Dogs normally start sniffing with their right nostril, then keep it there if the smell could signal danger, but they’ll shift to the left side for something pleasant, like food or a mating partner.
It becomes easier to understand the way dogs uses their noses to understand their world by comparing it to the way we use our eyes, but, really, it’s hardly a fair comparison. A dog trained to sniff out explosives, for example, can detect a trillionth of a gram of TNT. That would be a little like you walking around with a pair of high-powered binoculars taped to your face. But even ordinary pet dogs, who have not been specially trained, have incredible olfactory powers, especially when compared with our own.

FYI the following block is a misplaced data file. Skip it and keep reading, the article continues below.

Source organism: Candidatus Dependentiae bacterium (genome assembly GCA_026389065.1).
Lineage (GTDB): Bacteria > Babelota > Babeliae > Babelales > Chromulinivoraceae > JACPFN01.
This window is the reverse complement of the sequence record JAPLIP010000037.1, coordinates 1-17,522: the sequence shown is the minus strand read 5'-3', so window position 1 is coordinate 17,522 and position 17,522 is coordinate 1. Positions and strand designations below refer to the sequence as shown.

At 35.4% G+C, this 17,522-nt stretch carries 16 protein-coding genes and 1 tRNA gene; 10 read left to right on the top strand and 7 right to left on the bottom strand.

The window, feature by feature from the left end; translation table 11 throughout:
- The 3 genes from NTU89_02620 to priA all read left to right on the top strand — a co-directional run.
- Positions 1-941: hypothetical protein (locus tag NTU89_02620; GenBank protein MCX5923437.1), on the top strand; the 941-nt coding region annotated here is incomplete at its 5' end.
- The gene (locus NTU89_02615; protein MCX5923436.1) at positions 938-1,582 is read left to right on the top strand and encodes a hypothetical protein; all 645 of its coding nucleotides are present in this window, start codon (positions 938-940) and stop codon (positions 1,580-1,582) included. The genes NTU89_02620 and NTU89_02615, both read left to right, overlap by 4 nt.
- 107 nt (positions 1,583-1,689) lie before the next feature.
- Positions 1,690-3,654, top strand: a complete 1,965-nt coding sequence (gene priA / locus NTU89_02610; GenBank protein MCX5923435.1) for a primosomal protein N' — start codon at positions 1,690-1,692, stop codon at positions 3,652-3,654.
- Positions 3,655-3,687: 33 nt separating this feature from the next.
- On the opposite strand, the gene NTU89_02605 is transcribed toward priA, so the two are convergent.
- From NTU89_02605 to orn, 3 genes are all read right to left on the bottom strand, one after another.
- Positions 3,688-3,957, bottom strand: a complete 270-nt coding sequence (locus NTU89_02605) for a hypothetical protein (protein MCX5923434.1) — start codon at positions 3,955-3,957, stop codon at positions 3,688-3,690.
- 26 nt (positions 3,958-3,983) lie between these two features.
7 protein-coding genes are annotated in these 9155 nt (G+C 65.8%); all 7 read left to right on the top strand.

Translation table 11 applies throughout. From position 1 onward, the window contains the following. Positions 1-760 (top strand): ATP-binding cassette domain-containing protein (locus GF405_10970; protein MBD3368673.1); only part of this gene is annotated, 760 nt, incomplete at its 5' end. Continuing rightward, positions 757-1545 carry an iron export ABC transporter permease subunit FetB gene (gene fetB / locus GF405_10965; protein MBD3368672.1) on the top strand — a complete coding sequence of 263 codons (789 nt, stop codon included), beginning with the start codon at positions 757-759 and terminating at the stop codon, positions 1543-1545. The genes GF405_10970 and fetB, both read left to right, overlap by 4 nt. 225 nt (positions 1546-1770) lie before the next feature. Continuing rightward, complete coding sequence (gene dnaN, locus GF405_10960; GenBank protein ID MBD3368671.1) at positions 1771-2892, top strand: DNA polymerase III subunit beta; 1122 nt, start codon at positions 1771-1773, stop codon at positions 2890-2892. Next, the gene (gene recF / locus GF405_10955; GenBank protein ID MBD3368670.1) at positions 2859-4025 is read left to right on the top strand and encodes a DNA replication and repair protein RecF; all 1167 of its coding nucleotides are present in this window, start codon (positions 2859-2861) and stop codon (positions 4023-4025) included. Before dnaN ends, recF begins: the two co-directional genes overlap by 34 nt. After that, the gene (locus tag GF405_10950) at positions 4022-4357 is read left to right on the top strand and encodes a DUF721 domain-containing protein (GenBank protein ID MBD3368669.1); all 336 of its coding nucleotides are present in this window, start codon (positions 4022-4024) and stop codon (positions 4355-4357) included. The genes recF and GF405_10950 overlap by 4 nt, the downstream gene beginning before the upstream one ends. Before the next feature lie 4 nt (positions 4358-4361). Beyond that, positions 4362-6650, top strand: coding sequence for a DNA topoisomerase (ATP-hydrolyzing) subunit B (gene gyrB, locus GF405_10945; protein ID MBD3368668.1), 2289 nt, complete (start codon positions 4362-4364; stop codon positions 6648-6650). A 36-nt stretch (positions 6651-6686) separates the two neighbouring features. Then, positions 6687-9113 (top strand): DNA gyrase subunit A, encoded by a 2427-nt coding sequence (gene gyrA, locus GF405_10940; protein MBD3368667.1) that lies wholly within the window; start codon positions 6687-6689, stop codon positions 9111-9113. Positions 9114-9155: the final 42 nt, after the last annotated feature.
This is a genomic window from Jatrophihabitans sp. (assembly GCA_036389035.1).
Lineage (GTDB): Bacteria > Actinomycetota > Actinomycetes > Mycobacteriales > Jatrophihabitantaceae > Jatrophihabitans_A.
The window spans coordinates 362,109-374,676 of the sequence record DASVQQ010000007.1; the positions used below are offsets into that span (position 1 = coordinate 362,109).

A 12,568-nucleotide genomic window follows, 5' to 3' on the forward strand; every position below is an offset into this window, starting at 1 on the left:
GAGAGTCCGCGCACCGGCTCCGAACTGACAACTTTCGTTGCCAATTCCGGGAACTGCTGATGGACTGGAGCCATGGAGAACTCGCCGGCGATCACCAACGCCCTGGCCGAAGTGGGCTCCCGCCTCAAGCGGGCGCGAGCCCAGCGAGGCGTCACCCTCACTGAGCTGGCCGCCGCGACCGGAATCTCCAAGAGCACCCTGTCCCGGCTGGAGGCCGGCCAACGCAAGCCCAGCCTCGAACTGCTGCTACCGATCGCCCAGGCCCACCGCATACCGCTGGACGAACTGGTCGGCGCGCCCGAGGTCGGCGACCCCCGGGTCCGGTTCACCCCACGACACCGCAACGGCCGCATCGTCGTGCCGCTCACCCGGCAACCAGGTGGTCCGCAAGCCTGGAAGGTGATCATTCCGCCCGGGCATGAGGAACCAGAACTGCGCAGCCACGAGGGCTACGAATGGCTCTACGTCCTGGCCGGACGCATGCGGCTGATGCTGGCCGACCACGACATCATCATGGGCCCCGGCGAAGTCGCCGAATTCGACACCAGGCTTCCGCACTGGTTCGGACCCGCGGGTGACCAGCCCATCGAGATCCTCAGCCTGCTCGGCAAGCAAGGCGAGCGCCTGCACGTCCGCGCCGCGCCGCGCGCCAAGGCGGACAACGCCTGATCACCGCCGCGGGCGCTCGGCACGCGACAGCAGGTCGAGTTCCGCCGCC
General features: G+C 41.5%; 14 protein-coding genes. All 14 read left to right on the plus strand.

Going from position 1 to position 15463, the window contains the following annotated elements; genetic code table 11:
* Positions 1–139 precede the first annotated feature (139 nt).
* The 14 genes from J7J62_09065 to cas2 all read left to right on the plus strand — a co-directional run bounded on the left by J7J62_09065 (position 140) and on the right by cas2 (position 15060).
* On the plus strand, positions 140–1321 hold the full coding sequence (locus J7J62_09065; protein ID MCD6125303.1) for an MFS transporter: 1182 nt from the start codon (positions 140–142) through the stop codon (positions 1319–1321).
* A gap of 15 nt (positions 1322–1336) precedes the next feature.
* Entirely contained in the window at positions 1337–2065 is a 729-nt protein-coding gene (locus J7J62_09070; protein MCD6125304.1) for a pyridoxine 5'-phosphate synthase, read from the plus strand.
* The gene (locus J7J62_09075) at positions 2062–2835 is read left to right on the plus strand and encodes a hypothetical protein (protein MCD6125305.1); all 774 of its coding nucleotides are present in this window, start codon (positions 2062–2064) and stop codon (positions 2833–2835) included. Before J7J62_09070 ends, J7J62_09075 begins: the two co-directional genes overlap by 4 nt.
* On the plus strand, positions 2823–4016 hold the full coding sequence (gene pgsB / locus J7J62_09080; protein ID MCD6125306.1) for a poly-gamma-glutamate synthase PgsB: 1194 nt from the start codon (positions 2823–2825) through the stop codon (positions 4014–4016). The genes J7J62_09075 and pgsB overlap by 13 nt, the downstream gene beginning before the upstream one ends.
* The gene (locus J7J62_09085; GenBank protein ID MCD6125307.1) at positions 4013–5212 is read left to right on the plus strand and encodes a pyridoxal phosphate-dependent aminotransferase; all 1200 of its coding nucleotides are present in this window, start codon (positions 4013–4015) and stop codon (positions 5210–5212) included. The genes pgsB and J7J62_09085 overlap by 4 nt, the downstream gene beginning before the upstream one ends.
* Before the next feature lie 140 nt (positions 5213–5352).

Dogs, for instance, have “stereo olfaction,” meaning that their nostrils work independently of each other; again, one way to better understand how this works is to compare it to our vision.
Just as the images from our two eyes are constructed into a three-dimensional image of the world, the differences in the strength of the smell image in each nostril help the dog locate the source of the smell in space, whether it’s to his left or right, fore or aft.